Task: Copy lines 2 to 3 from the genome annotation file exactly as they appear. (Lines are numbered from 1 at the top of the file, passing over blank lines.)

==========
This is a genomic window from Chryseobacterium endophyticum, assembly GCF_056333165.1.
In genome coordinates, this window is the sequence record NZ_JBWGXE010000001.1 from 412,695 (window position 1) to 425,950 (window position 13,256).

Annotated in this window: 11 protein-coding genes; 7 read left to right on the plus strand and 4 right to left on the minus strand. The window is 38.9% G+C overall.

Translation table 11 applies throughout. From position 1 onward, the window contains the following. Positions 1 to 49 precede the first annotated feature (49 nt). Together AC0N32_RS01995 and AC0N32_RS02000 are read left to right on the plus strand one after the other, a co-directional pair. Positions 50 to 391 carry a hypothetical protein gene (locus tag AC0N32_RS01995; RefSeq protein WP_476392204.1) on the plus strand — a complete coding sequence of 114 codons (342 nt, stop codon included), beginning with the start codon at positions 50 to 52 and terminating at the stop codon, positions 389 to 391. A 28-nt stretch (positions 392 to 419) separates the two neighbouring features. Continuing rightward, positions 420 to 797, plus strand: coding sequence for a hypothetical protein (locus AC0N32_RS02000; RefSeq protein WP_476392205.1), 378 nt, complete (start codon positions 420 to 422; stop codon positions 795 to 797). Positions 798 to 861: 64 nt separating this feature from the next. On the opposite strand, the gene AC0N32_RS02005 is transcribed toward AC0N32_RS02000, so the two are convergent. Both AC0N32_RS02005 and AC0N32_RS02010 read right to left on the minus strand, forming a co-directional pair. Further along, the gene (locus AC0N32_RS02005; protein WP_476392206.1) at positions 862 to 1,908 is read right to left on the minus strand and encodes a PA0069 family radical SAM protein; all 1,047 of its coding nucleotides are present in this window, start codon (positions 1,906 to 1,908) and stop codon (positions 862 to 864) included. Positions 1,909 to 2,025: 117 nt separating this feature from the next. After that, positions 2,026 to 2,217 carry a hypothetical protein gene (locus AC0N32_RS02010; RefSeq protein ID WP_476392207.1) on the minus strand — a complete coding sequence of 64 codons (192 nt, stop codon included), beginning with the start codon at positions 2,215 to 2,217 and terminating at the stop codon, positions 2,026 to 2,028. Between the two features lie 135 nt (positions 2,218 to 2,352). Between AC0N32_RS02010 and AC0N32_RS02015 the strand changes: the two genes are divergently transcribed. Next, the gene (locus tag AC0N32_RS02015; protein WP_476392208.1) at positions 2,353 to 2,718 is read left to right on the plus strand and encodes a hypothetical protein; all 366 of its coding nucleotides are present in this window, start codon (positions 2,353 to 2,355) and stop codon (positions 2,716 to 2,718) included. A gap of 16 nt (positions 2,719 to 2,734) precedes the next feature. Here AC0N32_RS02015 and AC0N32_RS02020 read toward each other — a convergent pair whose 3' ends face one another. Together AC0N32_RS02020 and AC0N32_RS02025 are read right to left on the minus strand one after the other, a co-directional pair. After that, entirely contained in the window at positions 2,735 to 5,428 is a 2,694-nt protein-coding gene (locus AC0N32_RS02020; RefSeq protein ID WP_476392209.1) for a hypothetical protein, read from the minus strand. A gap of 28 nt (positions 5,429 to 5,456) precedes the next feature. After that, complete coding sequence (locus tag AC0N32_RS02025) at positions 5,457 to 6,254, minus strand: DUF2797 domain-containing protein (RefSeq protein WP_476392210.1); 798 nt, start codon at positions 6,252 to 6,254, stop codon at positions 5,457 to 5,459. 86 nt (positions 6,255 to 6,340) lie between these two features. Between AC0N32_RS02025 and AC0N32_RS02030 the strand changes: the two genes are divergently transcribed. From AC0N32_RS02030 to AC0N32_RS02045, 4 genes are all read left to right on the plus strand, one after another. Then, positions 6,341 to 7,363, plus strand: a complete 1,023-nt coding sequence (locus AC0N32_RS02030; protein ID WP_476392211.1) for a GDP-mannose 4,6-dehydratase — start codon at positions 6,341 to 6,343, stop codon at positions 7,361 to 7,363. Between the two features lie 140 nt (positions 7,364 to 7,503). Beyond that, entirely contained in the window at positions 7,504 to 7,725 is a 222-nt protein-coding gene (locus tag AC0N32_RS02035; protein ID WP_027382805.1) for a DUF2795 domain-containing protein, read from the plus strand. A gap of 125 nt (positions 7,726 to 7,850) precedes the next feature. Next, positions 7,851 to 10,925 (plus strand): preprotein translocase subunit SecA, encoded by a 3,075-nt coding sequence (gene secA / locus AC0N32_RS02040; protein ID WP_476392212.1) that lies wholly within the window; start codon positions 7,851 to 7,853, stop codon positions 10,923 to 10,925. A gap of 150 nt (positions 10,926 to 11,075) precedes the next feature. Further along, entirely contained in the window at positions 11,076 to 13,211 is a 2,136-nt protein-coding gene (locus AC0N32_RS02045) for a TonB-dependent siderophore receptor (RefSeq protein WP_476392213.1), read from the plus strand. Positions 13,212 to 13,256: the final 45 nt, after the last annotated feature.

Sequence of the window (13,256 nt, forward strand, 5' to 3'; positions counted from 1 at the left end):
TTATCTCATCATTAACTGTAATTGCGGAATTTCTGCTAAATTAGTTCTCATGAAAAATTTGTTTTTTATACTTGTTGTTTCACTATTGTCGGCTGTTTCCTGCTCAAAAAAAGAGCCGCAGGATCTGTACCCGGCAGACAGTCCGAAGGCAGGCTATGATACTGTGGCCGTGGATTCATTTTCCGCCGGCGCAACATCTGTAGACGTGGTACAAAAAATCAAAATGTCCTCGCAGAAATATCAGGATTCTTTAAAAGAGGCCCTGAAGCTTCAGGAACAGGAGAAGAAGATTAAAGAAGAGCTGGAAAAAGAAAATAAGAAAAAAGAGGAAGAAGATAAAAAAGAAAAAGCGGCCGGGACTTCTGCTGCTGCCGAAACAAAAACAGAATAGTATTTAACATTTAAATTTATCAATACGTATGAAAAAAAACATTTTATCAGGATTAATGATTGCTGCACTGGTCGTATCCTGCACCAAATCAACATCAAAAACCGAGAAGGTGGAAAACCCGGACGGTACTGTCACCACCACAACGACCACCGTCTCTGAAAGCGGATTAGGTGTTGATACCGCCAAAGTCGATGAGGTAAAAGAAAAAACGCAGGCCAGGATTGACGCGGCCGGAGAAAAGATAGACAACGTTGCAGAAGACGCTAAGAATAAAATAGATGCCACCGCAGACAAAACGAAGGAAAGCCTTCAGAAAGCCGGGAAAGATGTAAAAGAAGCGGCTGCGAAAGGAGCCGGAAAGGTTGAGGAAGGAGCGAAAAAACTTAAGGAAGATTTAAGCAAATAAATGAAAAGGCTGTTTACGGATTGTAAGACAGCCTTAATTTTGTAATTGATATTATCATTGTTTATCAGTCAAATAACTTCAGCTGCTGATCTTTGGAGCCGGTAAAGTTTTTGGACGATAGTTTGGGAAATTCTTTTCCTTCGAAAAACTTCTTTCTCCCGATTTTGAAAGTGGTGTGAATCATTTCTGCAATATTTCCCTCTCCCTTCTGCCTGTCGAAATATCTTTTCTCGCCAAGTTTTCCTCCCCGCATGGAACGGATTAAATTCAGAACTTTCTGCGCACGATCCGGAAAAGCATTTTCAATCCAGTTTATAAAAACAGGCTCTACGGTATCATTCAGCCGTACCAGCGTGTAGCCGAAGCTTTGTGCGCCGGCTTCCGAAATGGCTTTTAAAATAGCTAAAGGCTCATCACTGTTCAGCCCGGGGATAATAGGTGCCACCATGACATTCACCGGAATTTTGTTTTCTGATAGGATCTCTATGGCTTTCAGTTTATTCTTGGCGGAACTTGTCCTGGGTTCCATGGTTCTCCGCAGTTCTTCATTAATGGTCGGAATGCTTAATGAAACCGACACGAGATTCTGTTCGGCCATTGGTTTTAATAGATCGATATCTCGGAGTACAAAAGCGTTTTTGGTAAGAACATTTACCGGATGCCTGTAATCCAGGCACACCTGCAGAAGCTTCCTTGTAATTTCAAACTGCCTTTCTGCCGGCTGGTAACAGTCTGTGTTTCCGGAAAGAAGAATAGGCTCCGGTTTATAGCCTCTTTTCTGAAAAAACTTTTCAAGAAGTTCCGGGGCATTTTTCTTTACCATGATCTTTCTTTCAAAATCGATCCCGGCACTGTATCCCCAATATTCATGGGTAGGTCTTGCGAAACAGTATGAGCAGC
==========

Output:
In genome coordinates, this window is the sequence record NZ_JBWGXE010000001.1 from 412,695 (window position 1) to 425,950 (window position 13,256).

Annotated in this window: 11 protein-coding genes; 7 read left to right on the plus strand and 4 right to left on the minus strand. The window is 38.9% G+C overall.